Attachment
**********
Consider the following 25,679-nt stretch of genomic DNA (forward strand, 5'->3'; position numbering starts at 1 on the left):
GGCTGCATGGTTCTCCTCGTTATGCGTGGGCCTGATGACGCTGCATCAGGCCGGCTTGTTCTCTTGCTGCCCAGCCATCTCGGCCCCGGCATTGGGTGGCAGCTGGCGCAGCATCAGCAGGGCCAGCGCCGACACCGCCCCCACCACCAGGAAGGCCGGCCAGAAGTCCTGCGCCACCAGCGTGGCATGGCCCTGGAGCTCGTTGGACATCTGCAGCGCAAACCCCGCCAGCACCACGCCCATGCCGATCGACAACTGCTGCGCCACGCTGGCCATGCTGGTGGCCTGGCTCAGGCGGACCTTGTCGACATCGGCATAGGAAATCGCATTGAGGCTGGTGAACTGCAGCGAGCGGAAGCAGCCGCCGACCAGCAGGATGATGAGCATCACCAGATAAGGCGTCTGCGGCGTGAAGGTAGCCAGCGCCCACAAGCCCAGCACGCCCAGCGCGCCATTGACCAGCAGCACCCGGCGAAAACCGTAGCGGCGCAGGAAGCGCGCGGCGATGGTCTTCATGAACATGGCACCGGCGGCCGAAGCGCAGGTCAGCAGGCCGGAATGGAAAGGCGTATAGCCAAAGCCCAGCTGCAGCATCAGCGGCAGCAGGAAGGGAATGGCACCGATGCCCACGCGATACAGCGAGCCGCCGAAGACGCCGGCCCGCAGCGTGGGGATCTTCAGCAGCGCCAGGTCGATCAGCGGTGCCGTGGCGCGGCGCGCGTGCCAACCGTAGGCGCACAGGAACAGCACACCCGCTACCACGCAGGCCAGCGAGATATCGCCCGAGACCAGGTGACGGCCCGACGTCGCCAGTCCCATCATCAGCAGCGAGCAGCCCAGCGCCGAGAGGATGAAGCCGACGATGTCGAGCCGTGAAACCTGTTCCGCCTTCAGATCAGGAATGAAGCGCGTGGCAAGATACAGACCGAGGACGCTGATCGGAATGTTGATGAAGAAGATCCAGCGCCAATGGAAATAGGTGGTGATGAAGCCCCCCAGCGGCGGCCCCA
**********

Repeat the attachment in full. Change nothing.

Consider the following 25,679-nt stretch of genomic DNA (forward strand, 5'->3'; position numbering starts at 1 on the left):
GGCTGCATGGTTCTCCTCGTTATGCGTGGGCCTGATGACGCTGCATCAGGCCGGCTTGTTCTCTTGCTGCCCAGCCATCTCGGCCCCGGCATTGGGTGGCAGCTGGCGCAGCATCAGCAGGGCCAGCGCCGACACCGCCCCCACCACCAGGAAGGCCGGCCAGAAGTCCTGCGCCACCAGCGTGGCATGGCCCTGGAGCTCGTTGGACATCTGCAGCGCAAACCCCGCCAGCACCACGCCCATGCCGATCGACAACTGCTGCGCCACGCTGGCCATGCTGGTGGCCTGGCTCAGGCGGACCTTGTCGACATCGGCATAGGAAATCGCATTGAGGCTGGTGAACTGCAGCGAGCGGAAGCAGCCGCCGACCAGCAGGATGATGAGCATCACCAGATAAGGCGTCTGCGGCGTGAAGGTAGCCAGCGCCCACAAGCCCAGCACGCCCAGCGCGCCATTGACCAGCAGCACCCGGCGAAAACCGTAGCGGCGCAGGAAGCGCGCGGCGATGGTCTTCATGAACATGGCACCGGCGGCCGAAGCGCAGGTCAGCAGGCCGGAATGGAAAGGCGTATAGCCAAAGCCCAGCTGCAGCATCAGCGGCAGCAGGAAGGGAATGGCACCGATGCCCACGCGATACAGCGAGCCGCCGAAGACGCCGGCCCGCAGCGTGGGGATCTTCAGCAGCGCCAGGTCGATCAGCGGTGCCGTGGCGCGGCGCGCGTGCCAACCGTAGGCGCACAGGAACAGCACACCCGCTACCACGCAGGCCAGCGAGATATCGCCCGAGACCAGGTGACGGCCCGACGTCGCCAGTCCCATCATCAGCAGCGAGCAGCCCAGCGCCGAGAGGATGAAGCCGACGATGTCGAGCCGTGAAACCTGTTCCGCCTTCAGATCAGGAATGAAGCGCGTGGCAAGATACAGACCGAGGACGCTGATCGGAATGTTGATGAAGAAGATCCAGCGCCAATGGAAATAGGTGGTGATGAAGCCCCCCAGCGGCGGCCCCA